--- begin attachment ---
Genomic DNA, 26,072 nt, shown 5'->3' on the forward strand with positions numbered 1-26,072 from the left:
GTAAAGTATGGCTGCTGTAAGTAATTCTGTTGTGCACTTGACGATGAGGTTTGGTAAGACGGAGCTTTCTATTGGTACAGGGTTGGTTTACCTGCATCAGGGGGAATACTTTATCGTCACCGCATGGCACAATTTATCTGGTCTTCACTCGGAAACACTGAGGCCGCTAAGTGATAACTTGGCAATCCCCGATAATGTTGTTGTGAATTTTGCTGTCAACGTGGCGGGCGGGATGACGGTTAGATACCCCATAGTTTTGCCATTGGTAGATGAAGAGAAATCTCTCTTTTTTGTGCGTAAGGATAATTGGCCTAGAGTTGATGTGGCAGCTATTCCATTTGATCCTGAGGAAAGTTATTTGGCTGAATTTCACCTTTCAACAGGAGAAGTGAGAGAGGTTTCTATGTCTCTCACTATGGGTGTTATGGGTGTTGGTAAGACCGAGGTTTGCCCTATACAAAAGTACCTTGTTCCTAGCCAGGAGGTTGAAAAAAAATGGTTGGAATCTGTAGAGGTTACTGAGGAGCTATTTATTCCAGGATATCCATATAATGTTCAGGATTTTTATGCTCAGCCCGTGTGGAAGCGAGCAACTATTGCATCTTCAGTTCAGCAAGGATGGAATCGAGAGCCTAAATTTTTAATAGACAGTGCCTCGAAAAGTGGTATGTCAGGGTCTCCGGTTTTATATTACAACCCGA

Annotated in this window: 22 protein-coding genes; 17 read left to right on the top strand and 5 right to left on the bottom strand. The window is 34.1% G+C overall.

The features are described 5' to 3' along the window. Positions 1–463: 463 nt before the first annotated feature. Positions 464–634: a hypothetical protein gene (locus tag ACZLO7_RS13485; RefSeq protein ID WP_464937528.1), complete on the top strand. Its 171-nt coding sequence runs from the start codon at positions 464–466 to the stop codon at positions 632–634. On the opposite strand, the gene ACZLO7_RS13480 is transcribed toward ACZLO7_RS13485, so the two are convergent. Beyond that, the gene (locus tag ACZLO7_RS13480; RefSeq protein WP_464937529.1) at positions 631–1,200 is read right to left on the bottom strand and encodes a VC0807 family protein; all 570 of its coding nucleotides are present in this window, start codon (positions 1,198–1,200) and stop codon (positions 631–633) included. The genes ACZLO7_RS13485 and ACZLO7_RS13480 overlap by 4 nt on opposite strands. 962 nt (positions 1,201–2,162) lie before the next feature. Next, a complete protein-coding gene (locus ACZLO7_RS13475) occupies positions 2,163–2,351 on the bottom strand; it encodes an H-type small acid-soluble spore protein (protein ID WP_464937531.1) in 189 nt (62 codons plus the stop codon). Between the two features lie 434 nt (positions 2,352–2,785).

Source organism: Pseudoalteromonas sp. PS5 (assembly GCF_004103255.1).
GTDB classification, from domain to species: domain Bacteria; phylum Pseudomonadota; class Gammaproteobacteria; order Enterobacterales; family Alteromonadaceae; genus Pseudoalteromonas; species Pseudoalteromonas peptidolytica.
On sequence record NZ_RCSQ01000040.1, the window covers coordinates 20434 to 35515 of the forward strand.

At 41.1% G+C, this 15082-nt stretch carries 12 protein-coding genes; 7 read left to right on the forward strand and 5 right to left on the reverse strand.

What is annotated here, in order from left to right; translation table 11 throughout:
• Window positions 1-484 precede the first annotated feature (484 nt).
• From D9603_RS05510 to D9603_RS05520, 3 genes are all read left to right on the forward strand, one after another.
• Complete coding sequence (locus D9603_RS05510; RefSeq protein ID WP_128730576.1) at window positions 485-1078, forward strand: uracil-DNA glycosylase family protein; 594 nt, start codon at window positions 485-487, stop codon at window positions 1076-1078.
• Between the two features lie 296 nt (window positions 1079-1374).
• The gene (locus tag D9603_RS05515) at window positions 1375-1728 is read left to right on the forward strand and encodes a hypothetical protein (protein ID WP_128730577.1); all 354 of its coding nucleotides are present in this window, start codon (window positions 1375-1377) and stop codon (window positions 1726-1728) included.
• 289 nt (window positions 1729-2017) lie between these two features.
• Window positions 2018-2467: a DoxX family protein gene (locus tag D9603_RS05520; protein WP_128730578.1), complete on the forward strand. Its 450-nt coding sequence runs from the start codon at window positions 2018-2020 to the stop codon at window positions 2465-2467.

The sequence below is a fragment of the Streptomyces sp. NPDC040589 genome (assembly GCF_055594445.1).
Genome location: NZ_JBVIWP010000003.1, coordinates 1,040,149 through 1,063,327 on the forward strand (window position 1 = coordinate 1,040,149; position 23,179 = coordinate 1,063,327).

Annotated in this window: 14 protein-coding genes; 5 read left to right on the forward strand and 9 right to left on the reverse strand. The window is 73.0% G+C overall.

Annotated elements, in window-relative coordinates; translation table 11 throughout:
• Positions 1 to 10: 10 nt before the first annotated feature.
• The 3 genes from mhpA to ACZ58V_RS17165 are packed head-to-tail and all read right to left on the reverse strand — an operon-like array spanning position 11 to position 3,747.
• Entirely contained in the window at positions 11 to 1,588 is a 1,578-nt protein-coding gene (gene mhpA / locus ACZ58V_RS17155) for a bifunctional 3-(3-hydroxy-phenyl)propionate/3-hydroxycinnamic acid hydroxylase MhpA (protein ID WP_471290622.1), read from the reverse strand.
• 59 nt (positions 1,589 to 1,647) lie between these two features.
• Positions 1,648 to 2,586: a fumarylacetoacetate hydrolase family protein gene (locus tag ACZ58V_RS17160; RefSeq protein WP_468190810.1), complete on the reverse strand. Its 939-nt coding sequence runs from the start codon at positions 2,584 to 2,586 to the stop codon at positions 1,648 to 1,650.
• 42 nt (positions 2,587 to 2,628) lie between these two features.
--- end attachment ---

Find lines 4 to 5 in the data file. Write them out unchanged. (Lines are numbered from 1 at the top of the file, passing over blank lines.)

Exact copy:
The features are described 5' to 3' along the window. Positions 1–463: 463 nt before the first annotated feature. Positions 464–634: a hypothetical protein gene (locus tag ACZLO7_RS13485; RefSeq protein ID WP_464937528.1), complete on the top strand. Its 171-nt coding sequence runs from the start codon at positions 464–466 to the stop codon at positions 632–634. On the opposite strand, the gene ACZLO7_RS13480 is transcribed toward ACZLO7_RS13485, so the two are convergent. Beyond that, the gene (locus tag ACZLO7_RS13480; RefSeq protein WP_464937529.1) at positions 631–1,200 is read right to left on the bottom strand and encodes a VC0807 family protein; all 570 of its coding nucleotides are present in this window, start codon (positions 1,198–1,200) and stop codon (positions 631–633) included. The genes ACZLO7_RS13485 and ACZLO7_RS13480 overlap by 4 nt on opposite strands. 962 nt (positions 1,201–2,162) lie before the next feature. Next, a complete protein-coding gene (locus ACZLO7_RS13475) occupies positions 2,163–2,351 on the bottom strand; it encodes an H-type small acid-soluble spore protein (protein ID WP_464937531.1) in 189 nt (62 codons plus the stop codon). Between the two features lie 434 nt (positions 2,352–2,785).

Source organism: Pseudoalteromonas sp. PS5 (assembly GCF_004103255.1).